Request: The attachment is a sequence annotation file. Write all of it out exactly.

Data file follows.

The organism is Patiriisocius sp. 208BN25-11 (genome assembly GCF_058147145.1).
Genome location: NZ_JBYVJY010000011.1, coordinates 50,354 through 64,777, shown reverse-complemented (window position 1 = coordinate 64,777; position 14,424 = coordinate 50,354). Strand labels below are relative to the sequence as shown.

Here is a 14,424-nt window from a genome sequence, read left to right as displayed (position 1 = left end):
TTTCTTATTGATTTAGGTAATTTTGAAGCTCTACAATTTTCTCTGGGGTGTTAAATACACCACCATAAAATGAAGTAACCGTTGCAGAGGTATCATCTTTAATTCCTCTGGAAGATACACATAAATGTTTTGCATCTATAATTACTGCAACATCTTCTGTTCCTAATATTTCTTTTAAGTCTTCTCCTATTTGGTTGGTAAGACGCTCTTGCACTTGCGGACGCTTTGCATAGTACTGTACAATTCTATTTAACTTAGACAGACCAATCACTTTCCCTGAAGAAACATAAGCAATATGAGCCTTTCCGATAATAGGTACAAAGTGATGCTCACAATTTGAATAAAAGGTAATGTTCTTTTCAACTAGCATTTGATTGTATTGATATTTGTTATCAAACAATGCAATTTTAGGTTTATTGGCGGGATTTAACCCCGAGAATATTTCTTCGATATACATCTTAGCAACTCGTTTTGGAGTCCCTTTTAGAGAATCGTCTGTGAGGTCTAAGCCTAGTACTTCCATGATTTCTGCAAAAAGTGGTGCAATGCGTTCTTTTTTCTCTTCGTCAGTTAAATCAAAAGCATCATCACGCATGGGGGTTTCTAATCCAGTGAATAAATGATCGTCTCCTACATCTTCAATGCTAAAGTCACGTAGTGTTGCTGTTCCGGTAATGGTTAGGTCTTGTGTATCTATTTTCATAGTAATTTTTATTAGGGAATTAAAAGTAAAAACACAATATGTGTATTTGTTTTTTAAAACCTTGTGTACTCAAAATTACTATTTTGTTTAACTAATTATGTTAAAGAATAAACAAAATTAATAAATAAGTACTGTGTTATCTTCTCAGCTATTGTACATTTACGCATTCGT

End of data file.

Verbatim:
The organism is Patiriisocius sp. 208BN25-11 (genome assembly GCF_058147145.1).
Genome location: NZ_JBYVJY010000011.1, coordinates 50,354 through 64,777, shown reverse-complemented (window position 1 = coordinate 64,777; position 14,424 = coordinate 50,354). Strand labels below are relative to the sequence as shown.

Here is a 14,424-nt window from a genome sequence, read left to right as displayed (position 1 = left end):
TTTCTTATTGATTTAGGTAATTTTGAAGCTCTACAATTTTCTCTGGGGTGTTAAATACACCACCATAAAATGAAGTAACCGTTGCAGAGGTATCATCTTTAATTCCTCTGGAAGATACACATAAATGTTTTGCATCTATAATTACTGCAACATCTTCTGTTCCTAATATTTCTTTTAAGTCTTCTCCTATTTGGTTGGTAAGACGCTCTTGCACTTGCGGACGCTTTGCATAGTACTGTACAATTCTATTTAACTTAGACAGACCAATCACTTTCCCTGAAGAAACATAAGCAATATGAGCCTTTCCGATAATAGGTACAAAGTGATGCTCACAATTTGAATAAAAGGTAATGTTCTTTTCAACTAGCATTTGATTGTATTGATATTTGTTATCAAACAATGCAATTTTAGGTTTATTGGCGGGATTTAACCCCGAGAATATTTCTTCGATATACATCTTAGCAACTCGTTTTGGAGTCCCTTTTAGAGAATCGTCTGTGAGGTCTAAGCCTAGTACTTCCATGATTTCTGCAAAAAGTGGTGCAATGCGTTCTTTTTTCTCTTCGTCAGTTAAATCAAAAGCATCATCACGCATGGGGGTTTCTAATCCAGTGAATAAATGATCGTCTCCTACATCTTCAATGCTAAAGTCACGTAGTGTTGCTGTTCCGGTAATGGTTAGGTCTTGTGTATCTATTTTCATAGTAATTTTTATTAGGGAATTAAAAGTAAAAACACAATATGTGTATTTGTTTTTTAAAACCTTGTGTACTCAAAATTACTATTTTGTTTAACTAATTATGTTAAAGAATAAACAAAATTAATAAATAAGTACTGTGTTATCTTCTCAGCTATTGTACATTTACGCATTCGT